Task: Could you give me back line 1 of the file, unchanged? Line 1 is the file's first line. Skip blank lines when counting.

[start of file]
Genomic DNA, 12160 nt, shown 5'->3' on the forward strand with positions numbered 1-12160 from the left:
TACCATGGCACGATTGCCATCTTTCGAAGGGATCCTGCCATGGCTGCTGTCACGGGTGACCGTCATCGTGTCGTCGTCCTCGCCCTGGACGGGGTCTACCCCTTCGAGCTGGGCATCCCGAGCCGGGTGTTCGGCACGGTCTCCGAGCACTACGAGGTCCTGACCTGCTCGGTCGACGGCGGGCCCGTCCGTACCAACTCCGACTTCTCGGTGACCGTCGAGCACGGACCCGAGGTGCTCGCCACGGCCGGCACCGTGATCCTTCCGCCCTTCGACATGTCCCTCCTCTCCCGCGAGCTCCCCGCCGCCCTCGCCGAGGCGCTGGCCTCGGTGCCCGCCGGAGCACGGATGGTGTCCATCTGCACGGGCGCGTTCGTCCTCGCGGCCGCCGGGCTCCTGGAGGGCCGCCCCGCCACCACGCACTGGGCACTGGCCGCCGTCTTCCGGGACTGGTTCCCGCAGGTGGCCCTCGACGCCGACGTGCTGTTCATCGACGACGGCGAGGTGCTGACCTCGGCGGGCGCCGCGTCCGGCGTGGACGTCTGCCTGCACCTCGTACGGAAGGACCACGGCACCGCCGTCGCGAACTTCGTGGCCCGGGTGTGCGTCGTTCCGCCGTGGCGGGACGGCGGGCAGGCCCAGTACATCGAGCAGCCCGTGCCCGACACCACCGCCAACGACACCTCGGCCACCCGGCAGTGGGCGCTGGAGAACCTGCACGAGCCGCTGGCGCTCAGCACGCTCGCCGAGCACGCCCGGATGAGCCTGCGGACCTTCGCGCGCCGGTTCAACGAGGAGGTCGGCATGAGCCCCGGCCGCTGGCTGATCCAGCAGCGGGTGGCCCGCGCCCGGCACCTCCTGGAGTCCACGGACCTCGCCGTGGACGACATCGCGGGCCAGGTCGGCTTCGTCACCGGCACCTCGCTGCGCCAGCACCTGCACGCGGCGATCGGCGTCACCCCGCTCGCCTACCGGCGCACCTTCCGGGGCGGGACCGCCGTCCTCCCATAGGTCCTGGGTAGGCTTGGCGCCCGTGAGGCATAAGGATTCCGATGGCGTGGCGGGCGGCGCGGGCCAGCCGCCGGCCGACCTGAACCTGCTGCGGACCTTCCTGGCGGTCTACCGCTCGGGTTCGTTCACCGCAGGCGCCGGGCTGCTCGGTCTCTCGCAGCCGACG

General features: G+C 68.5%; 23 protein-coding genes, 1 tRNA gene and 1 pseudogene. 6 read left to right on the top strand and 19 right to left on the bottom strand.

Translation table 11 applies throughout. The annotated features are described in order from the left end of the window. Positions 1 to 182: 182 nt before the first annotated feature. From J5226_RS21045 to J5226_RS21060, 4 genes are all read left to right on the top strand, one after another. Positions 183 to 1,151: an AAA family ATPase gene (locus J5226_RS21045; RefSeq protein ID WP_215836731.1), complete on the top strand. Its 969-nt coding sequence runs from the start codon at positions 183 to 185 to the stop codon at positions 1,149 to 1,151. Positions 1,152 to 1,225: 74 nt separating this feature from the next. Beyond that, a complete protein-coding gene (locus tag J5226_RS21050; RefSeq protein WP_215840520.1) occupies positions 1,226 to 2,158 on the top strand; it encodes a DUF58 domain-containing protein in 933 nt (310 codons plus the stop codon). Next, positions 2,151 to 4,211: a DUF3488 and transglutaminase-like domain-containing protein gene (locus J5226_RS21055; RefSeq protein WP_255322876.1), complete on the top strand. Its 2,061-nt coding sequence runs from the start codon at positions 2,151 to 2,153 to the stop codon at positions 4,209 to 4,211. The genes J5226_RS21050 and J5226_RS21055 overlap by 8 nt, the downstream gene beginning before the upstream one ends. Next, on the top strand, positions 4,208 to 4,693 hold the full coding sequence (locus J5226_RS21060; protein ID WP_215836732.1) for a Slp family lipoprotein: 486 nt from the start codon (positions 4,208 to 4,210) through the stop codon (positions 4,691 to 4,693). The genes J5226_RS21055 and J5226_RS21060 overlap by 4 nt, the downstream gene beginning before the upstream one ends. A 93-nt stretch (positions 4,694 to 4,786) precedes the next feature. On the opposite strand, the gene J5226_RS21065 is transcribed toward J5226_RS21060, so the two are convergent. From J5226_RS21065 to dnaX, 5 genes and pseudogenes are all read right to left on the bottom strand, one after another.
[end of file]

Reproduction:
Genomic DNA, 12160 nt, shown 5'->3' on the forward strand with positions numbered 1-12160 from the left: